Burning food for fuel does not sound like the best idea. However, that is precisely what U.S. ethanol policy requires. Though federal supports for ethanol have changed over the past decades, the disappointing results of the program—including the waste of motorists’ dollars—have continued. In what follows, my Manhattan Institute colleague Robert Bryce explains why Americans are still stuck with destructive ethanol programs that do not help the environment, promote energy independence, or aid the economy.
Read the rest on Forbes, here.
On 19 March every year, millions of people in developed countries spend 60 minutes of their lives reeling in collective guilt over the evil of fossil fuels. But when people turn off the lights for Earth Hour, they only hold a candle to their own ignorance.
Earth Hour is exactly the type of feel-good event today’s environmentalists seem to relish. It provides a readymade opportunity for people to flaunt their social conscience by denouncing industrialisation, electricity, fossil fuels and the other ‘excesses’ that make 21st-century life worth living.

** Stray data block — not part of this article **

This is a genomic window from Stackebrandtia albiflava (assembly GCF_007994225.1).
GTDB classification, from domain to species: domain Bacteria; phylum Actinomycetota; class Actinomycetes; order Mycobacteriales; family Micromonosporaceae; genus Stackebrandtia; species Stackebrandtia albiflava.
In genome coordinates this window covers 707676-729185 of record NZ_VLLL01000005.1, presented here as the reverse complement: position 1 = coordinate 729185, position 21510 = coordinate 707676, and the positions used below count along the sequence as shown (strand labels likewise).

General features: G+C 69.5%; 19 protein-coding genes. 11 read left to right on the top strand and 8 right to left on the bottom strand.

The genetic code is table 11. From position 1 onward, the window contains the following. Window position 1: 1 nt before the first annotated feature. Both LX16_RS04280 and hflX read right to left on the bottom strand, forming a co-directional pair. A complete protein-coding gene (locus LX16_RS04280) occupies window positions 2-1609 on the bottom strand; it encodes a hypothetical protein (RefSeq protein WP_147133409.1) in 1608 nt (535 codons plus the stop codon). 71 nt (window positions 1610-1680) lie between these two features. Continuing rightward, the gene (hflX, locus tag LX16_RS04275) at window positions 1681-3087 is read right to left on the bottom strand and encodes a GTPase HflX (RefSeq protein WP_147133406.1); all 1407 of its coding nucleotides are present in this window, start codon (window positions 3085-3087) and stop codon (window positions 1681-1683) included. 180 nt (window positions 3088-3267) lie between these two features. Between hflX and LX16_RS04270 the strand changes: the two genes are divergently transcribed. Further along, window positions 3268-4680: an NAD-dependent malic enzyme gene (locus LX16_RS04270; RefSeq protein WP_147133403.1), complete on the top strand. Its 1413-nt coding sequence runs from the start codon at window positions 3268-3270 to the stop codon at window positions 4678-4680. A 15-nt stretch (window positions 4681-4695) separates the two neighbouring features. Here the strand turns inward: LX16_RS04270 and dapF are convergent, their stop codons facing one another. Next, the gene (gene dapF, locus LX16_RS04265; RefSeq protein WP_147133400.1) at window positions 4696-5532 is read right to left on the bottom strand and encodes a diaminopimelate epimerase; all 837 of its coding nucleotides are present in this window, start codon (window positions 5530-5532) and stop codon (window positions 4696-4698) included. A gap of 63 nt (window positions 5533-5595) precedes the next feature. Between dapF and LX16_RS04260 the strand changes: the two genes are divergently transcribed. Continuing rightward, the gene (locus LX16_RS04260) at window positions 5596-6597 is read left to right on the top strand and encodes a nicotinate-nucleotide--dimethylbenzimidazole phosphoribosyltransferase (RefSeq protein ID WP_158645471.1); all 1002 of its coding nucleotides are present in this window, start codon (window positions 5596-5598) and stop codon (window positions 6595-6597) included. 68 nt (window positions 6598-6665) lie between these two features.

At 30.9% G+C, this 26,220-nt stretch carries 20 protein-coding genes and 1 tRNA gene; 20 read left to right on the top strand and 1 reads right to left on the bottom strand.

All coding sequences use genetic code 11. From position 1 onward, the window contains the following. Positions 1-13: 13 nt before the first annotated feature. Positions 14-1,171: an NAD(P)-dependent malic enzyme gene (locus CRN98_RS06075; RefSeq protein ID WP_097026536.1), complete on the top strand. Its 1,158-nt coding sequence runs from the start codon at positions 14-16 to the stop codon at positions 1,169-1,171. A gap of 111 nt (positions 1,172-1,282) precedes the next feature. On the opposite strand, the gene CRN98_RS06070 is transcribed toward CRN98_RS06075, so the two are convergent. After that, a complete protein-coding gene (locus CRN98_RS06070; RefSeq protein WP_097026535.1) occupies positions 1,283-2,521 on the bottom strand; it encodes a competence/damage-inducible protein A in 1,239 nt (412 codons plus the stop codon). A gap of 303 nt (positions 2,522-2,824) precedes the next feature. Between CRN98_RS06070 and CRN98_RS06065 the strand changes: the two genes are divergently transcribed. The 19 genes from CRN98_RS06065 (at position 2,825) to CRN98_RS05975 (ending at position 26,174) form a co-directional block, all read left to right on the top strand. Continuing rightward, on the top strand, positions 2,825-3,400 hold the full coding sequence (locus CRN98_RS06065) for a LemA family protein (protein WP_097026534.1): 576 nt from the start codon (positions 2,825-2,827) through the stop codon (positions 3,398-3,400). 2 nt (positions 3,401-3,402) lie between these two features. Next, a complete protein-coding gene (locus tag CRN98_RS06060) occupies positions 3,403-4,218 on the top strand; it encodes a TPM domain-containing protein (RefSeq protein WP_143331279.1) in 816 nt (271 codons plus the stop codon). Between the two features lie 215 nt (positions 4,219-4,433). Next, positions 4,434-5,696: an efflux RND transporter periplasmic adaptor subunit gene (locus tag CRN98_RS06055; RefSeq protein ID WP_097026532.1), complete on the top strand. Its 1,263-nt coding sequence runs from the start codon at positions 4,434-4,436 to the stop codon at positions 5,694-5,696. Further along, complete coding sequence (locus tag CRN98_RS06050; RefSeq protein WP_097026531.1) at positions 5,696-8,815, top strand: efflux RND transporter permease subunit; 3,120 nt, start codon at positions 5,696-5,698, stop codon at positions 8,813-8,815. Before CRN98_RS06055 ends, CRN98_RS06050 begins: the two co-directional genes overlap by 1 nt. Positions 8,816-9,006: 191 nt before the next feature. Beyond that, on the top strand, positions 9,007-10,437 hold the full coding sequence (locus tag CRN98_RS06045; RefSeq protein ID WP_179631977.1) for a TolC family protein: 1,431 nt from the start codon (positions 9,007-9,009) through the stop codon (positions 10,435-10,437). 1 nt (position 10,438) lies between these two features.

But what these candle-waving, middle-class do-gooders forget are the 1.3 billion people who will spend all of 19 March in the dark – not out of some desire to be close to nature, but because that’s how they spend every other day of the year.
Read the rest on Spiked, here.
Senator Bernie Sanders’ new energy plan, Combating Climate Change to Save the Planet, foresees the United States moving to 100 percent renewable electricity by 2050 through a mix of solar, wind, hydroelectric, and geothermal sources. His framework has one glaring omission: nuclear energy. With nuclear power, America could make vast strides toward emissions-free electricity.
Sanders devotes just one paragraph in his 6,500-word plan to nuclear power:
“Begin a moratorium on nuclear power plant license renewals in the United States. Bernie believes that solar, wind, geothermal power and energy efficiency are proven and more cost-effective than nuclear – even without tax incentives – and that the toxic waste byproducts of nuclear plants are not worth the risks of the technology’s benefit. Especially in light of lessons learned from Japan’s Fukushima meltdown, Bernie has also raised questions about why the federal government invests billions into federal subsidies for the nuclear industry. We can have an affordable carbon-free, nuclear-free energy system and we must work for a safe, healthy future for all Americans.”
Sanders makes a number of dubious claims. Let us examine them individually.
Read the rest on Economics 21 here.